How to Pick a Good Student Loan Co-Borrower

When delving into the world of private student loans, you may discover that many lenders mention a “co-borrower.” A co-borrower is someone who applies for the loan with you and is equally responsible for ensuring it is repaid. A private student loan will be held in your name as the primary borrower, but the co-borrower’s name and credit will be tied to the loan as well.

Why do you need a co-borrower?

Most high school and college-aged students have not yet built a good credit history, meaning lending to them is a bigger risk for financial institutions. They can’t look at your credit and payment history to be assured you will repay the loan. By applying with a co-borrower, you may have a better chance of being approved for a loan, and you may receive a lower interest rate.

Characteristics of a good co-borrower

First and foremost, a co-borrower needs to have established – and good – credit. They also will need proof of a stable income, and a low amount of debt.

Your co-borrower needs to be aware that they are as legally responsible for making payments toward your student loan as you are. As the name indicates, they are borrowing the funds alongside you and sharing the same debt. Just as a couple shares a mortgage for their home, your co-borrower will hold the student loan with you.

What’s the difference between a co-borrower vs a co-signer?

You may come across the option to select a student loan co-signer rather than a co-borrower. Most often, a loan cosigner is required when the person applying for a private student loan doesn’t have the credit history to qualify for it on their own. The co-signer does not share the loan and debt repayment as a co-borrower does. However, the co-signer agrees to take responsibility that the loan will be repaid, and will step in and cover payments if the borrower is unable to afford them.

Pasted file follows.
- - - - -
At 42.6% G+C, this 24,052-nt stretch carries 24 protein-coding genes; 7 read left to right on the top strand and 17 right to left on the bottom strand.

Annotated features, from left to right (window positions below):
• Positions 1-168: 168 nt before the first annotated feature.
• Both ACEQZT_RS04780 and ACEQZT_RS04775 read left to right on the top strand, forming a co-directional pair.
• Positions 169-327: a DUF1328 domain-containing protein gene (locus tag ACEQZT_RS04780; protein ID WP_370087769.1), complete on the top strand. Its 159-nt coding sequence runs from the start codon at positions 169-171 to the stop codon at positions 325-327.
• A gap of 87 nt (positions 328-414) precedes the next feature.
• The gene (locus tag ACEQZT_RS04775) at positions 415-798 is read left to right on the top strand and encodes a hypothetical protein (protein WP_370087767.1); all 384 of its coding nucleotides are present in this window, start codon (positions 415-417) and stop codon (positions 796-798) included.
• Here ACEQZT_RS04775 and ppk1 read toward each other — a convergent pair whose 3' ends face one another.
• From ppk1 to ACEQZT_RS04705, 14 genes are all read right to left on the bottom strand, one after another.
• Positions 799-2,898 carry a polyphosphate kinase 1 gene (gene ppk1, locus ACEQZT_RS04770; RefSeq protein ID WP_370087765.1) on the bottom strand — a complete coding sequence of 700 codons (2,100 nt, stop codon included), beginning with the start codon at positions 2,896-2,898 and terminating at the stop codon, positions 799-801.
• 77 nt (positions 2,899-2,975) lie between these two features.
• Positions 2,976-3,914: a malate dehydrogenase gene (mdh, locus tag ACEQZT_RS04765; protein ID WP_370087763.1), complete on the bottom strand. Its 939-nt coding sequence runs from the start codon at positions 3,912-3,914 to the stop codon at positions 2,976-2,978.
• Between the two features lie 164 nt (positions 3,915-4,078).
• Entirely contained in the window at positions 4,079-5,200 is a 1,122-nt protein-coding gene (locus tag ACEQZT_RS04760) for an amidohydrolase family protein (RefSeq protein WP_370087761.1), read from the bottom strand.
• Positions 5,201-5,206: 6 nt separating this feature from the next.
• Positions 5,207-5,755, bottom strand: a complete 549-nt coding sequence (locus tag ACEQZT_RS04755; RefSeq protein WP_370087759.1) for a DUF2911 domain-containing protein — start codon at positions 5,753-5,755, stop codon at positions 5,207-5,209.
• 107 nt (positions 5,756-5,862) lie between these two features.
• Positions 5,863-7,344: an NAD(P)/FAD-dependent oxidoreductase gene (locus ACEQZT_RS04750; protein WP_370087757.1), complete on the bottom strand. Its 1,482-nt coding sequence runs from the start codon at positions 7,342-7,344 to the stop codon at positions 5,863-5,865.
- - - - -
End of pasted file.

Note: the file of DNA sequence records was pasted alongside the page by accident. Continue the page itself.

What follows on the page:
Who can be a co-borrower on a student loan?

Parents are the most common co-borrowers on a student loan, but there may be reasons a parent isn’t the best (or available) choice. They may not be involved in a student’s life, or they may not have a strong enough credit history. Essentially anyone can be a co-borrower – a grandparent, another family member, or even a mentor or family friend, so long as they meet the criteria above.

If you are looking for a private student loan to help cover costs once you’ve exhausted options for scholarships, grants, and federal student loans, USC Credit Union has your back! Learn more about our private education line of credit to make sure your costs are covered for fall semester. Keep in mind, 97% of our approved applications have a co-borrower.

If you have additional questions about paying for college, consult our College Counselor, who provides free, personalized guidance on paying for college and navigating your options.